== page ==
Early or Late Onset?

I am concerned for trans kids. My greatest concern is for those who need medical care and are being prohibited from receiving it. In Kentucky, physicians can be indicted for not beginning detransition care. That’s right, they can be arrested for not undoing transitions that have already begun! Altogether this year, there have been 495 laws introduced or signed into law taking away the civil rights of transgender people.

This post is not about those laws, and the damage they are doing to transgender people. I’ve written about that before, and will write about it again. But not today. This blog is about something else.

I have a second concern, one that does not curry favor with everyone in the transgender community. The percentage of the transgender population has remained steady for a long time at about .58 percent of all people. Roughly one in every two-hundred people is transgender. Recently, however, that number has tripled, and almost all of the growth has been among adolescents, specifically adolescents who were identified female at birth.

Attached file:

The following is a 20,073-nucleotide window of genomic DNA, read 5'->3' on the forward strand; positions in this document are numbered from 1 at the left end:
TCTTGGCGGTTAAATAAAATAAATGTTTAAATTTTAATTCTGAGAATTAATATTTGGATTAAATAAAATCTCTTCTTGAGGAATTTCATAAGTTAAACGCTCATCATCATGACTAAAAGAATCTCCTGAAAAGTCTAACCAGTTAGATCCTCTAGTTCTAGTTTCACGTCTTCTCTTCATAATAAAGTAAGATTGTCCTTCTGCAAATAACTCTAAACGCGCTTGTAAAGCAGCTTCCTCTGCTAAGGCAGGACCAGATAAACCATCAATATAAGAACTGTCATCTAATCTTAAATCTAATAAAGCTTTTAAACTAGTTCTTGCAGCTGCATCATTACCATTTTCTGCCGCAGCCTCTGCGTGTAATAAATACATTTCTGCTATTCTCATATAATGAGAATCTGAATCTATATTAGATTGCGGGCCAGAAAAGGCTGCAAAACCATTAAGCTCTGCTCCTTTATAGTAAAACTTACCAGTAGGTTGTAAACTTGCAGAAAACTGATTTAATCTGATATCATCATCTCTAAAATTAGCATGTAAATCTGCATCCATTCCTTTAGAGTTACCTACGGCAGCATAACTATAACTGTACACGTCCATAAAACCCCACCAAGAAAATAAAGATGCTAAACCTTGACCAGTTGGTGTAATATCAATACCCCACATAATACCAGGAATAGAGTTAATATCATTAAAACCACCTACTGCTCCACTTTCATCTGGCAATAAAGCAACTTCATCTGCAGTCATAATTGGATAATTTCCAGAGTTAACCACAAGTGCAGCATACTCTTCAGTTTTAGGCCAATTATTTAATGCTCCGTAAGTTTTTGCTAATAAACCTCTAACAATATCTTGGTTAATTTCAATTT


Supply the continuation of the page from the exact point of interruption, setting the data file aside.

The vast majority of mental health providers believe that exploring gender identity, particularly during one’s adolescent years, is good and appropriate for individuation and differentiation. In both the United States and Europe, the biggest controversy among medical personnel is not such exploration, but about the medical treatment of adolescents who say they are transgender or nonbinary.

A study in the January 19, 2023 New England Journal of Medicine followed 315 transgender adolescents through two years of hormone therapy. A total of 60.3 percent were transmasculine and the remainder transfeminine. The study found that the majority of young people who received treatment had a remarkably better quality of life after those two years than they had before. The truth is that for a certain subset of the trans population, we have known that to be true for a long time. But the study failed to answer an important question. Were these study participants individuals whose gender dysphoria was later onset or earlier onset?